..... and that goes for those bludging creeps infesting the cities' parks with their slummy tent protests ....... go directly to Wall Street USA and take it up with them , twits .

Yeah im your opinion Im not fit to make my self determined choices, that flies in the face of libertarianism, you know I should be free to choose.....I choose a society taht I see before me.

and yes if you are a tax dodger Im perfectly happy for you and your property to be delt with lawfully.


Your first paragraph makes little sense. Yes, in a free society you are free to choose any lifestyle, et al, you want, so long as you do not initiate force or fraud on anyone else: you've never understood that last bit. Your second paragraph proves what all Statists are when the surface is scratched: violent thugs: and of course they are, as the State is now the biggest initiator of force (and fraud when you think of the unsound money system on which it is set up).

And if you 'choose' the society you see before you, I can only think you never watch the news. In case you've not noticed, we've become the society where violence and thuggery rules. I'll take classical liberalism thanks ... oh, no, Nanny State with steven clapping like a gaping fool at the State built gallows of his own life, won't allow it. No freedom, or peace(fulness) to be found here.

I suppose Steven thinks that it is heartless libertarianism and rampant free markets that produce a "Kahui" class in society, rather than welfarism.

How many young women had their first kid, out of wedlock, in the 2nd and 3rd years after the DPB was introduced? I recall reading something on this once - was it 20,000 newly created fatherless kids, or 30,000?

Just like Steven thinks unaffordable housing is nothing to do with government interference in free markets, and the "solution" is more welfarism. The 1st comment on this thread is bang on.

I agree in principle with libertarian views on BIG government but as per usual with proponents of idealized dogma, they tend to polarize at the extremes. My way or the highway type of thinking whereas the answers normally reside somewhere in the middle.

Talk of Libertarian ideals always provokes analogies with a western movie in my mind. Ones where a powerful ranchowner and his hired gunslingers(private police force) have the local town in his pocket or cowering behind shutters 

Having said that - Ron Paul is someone I would vote for

Mmm. Explain how a position in 'the middle' is better or worse than a decision at either extreme?

Would you rather put your hand in boiling water, liquid nitrogen, or warm water?

Would you rather walk in the front door, the back door, or into the wall?

State housing. wehave plenty at mt eden,waikeria ,rimutaka etc.


so....housing construction is guaranteed to be dead for at least another 2 years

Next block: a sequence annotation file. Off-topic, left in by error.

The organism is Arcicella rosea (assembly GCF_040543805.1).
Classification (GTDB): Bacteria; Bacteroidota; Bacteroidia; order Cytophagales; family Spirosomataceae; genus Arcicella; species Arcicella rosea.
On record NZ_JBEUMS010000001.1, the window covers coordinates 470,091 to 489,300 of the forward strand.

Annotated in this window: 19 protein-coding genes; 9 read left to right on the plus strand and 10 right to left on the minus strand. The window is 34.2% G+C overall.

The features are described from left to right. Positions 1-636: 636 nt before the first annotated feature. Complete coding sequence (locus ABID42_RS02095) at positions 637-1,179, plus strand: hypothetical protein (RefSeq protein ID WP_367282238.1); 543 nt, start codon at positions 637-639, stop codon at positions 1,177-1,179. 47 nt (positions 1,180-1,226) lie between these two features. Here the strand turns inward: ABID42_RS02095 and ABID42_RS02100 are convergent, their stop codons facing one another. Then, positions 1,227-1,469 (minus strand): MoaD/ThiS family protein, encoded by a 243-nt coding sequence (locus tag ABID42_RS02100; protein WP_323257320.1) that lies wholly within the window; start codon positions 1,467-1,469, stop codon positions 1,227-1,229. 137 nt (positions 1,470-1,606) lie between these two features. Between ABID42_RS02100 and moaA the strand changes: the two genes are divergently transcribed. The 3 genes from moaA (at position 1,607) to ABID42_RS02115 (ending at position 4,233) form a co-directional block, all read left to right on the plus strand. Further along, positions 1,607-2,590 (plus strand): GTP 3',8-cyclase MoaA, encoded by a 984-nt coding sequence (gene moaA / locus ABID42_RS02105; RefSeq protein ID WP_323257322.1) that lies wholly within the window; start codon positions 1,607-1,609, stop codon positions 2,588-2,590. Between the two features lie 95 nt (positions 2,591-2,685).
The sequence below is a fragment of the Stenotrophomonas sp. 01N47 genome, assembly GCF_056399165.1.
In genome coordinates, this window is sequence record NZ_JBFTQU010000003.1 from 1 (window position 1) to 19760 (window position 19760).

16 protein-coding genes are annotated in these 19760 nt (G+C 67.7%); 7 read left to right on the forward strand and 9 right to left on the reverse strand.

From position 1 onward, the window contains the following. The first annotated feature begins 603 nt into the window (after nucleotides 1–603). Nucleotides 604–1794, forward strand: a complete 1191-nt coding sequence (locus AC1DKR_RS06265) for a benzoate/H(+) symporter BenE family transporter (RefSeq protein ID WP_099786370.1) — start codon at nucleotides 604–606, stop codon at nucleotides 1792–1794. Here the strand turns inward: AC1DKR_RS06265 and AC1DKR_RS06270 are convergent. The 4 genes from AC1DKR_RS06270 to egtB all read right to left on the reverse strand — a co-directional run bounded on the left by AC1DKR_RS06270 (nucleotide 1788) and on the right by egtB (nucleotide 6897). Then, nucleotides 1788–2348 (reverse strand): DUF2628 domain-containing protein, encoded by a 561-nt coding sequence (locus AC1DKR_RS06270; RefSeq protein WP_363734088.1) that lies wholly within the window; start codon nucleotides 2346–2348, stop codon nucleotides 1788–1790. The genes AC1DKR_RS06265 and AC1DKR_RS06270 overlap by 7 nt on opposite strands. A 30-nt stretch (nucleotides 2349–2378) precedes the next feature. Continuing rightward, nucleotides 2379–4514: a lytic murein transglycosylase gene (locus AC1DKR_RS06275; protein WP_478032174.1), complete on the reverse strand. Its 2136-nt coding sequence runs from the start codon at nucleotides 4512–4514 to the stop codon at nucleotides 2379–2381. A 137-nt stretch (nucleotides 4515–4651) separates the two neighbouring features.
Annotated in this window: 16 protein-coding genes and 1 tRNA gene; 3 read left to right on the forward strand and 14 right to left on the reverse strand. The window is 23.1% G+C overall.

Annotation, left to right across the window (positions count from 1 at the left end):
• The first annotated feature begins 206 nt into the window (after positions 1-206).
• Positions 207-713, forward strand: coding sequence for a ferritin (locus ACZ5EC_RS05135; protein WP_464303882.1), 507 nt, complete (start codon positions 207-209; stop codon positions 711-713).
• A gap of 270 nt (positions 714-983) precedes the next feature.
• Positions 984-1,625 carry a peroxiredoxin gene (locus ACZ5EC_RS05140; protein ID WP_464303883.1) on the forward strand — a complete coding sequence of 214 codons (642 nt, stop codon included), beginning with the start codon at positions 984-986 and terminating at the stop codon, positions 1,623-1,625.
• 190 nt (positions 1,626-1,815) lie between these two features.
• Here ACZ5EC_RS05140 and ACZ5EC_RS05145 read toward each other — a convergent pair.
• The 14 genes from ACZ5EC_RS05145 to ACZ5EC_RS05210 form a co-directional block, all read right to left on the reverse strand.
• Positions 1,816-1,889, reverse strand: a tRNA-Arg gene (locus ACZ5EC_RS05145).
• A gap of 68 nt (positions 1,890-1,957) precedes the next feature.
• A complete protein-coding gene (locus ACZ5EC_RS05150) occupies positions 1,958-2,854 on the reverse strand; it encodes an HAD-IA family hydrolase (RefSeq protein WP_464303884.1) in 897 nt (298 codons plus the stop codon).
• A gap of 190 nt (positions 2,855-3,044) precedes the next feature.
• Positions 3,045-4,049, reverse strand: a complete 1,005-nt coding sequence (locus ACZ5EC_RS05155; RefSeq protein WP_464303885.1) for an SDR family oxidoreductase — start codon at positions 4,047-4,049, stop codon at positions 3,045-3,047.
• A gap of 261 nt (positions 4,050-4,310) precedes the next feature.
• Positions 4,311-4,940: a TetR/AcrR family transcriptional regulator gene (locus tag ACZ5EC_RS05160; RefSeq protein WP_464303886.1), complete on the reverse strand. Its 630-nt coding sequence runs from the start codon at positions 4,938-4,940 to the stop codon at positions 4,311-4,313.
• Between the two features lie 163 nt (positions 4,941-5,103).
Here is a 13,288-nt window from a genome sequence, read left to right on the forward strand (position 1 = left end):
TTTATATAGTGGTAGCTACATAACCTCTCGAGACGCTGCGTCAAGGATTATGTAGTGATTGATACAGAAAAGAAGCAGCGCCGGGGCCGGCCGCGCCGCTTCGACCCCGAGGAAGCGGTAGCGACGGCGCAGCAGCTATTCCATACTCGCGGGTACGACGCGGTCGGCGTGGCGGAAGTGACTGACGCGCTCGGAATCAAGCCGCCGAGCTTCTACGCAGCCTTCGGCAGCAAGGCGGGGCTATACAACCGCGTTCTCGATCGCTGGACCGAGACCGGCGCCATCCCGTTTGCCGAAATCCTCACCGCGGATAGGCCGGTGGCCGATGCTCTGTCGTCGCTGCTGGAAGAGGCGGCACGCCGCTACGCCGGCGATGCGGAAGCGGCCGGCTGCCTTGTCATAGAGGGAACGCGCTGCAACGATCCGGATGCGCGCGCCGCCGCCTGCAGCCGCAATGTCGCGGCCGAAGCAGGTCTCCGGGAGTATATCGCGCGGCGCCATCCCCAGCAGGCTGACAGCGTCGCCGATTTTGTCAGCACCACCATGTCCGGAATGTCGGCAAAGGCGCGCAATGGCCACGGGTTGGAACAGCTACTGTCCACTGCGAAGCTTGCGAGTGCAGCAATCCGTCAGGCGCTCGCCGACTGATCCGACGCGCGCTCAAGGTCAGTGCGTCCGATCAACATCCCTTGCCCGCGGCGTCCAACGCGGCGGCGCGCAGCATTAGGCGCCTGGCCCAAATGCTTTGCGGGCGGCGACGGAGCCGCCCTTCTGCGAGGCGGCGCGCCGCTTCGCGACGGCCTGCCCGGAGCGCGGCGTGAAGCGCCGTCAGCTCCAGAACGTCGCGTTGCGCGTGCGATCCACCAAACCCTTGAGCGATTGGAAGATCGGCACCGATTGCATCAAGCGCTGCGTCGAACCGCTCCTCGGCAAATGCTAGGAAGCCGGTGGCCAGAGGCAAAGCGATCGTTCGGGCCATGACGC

- little support from state house building

- minimal housing development in chch, at least for the next 9 months (and possibly longer)

- any meaningful planning reform is unlikely to be operative for at 2-3 years, by the time District Plans etc are changed  

throw in the fact that its still difficult for developers to get funding, and may become more difficult with Europe  

I really think the govt could have supported the sector through a more ambitious house building programme


Fat chance Matt...they set about killing off the last of the newbuild dreams with their gst hike and now are too scared to admit that was a serious blunder...never admit blunders matt...not good a good show old boy...

The chch rebuild...what rebuild....the smart and the quick left some time ago to snatch a cheap old place south or north of chch...much less costly tarting up a sound on bungalow than feeding the govt a wad of gst on an a new one.


{Some Canterbury home-owners face a two year wait to have their homes repaired.

The Earthquake Commission (EQC) and Fletcher's EQR announced its housing restoration goals today, aiming to have repairs to 80% of homes damaged in the Canterbury earthquakes completed by 2014}  tvnz 33 minutes ago.


As for the screams for state subsidised would not be needed but for the landlord subsidy that porks the value of so many rentals....that would otherwise be within the means of the low paid...nope can't have that sort of malarkey...better to waste over $1 billion a year on handouts to's the kind of help the bank bosses need.

And so we see another 3 years of BS and farce kicking off in grand ceremony on tv right now in the debating chamber....otherwise known as "The Chamber Pot" for good reason.

Indeed Wally. National have enacted two major policies that have helped to kill off residential construction - raising GST, and cutting back heavily on state housing construction. Of course other factors have played their part too 


Yes Matt, the cutback however was intended to achieve just that...a reduction in the expansion of the state in the property sector...the opposite to the socialist dogma position...but the gst hike was intended to be balanced by the paye cuts...there was expected to be a balance...that the gst hike proved to be the final straw for many who had intended to build was not thought of...they simply didn't do the groundwork thinking....

Now having produced a turd they refuse to clean up the mess. Indeed the claim things are ok...things are improving....the spin is getting better...even the bank liars are spewing on about recovery, while the rest of the world awaits the run on the banks across Europe, in the UK and in the usa.